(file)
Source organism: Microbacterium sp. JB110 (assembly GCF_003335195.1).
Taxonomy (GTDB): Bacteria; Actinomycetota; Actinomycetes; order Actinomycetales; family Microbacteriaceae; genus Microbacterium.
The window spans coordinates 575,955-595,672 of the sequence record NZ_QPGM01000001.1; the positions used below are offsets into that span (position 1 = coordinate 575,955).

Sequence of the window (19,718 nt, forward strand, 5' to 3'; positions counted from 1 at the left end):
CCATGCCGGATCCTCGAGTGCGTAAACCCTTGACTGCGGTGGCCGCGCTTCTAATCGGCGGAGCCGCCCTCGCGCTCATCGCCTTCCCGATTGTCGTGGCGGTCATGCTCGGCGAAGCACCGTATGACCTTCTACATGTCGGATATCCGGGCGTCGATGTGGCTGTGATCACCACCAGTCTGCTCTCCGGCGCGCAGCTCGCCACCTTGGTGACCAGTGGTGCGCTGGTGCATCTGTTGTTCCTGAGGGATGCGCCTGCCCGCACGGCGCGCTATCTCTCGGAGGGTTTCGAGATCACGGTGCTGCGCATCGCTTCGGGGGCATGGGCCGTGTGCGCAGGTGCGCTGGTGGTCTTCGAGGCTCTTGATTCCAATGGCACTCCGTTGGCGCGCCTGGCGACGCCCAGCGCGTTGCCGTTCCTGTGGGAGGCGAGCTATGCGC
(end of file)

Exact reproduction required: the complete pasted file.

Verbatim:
Source organism: Microbacterium sp. JB110 (assembly GCF_003335195.1).
Taxonomy (GTDB): Bacteria; Actinomycetota; Actinomycetes; order Actinomycetales; family Microbacteriaceae; genus Microbacterium.
The window spans coordinates 575,955-595,672 of the sequence record NZ_QPGM01000001.1; the positions used below are offsets into that span (position 1 = coordinate 575,955).

Sequence of the window (19,718 nt, forward strand, 5' to 3'; positions counted from 1 at the left end):
CCATGCCGGATCCTCGAGTGCGTAAACCCTTGACTGCGGTGGCCGCGCTTCTAATCGGCGGAGCCGCCCTCGCGCTCATCGCCTTCCCGATTGTCGTGGCGGTCATGCTCGGCGAAGCACCGTATGACCTTCTACATGTCGGATATCCGGGCGTCGATGTGGCTGTGATCACCACCAGTCTGCTCTCCGGCGCGCAGCTCGCCACCTTGGTGACCAGTGGTGCGCTGGTGCATCTGTTGTTCCTGAGGGATGCGCCTGCCCGCACGGCGCGCTATCTCTCGGAGGGTTTCGAGATCACGGTGCTGCGCATCGCTTCGGGGGCATGGGCCGTGTGCGCAGGTGCGCTGGTGGTCTTCGAGGCTCTTGATTCCAATGGCACTCCGTTGGCGCGCCTGGCGACGCCCAGCGCGTTGCCGTTCCTGTGGGAGGCGAGCTATGCGC